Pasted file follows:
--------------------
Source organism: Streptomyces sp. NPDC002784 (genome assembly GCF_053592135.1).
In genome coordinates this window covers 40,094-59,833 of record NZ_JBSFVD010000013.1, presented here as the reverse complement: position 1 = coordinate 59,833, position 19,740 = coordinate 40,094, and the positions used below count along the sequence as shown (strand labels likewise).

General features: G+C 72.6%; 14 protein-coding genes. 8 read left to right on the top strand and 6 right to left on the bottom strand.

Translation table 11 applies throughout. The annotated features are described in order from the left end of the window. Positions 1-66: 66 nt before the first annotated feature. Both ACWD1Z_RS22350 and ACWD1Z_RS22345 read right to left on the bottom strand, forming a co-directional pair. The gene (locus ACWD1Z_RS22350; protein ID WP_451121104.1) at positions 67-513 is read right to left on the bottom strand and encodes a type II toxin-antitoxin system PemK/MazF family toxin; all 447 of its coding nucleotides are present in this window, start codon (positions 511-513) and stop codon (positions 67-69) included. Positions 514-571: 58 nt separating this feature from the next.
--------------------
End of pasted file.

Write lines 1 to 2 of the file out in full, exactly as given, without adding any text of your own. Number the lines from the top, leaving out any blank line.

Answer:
Source organism: Streptomyces sp. NPDC002784 (genome assembly GCF_053592135.1).
In genome coordinates this window covers 40,094-59,833 of record NZ_JBSFVD010000013.1, presented here as the reverse complement: position 1 = coordinate 59,833, position 19,740 = coordinate 40,094, and the positions used below count along the sequence as shown (strand labels likewise).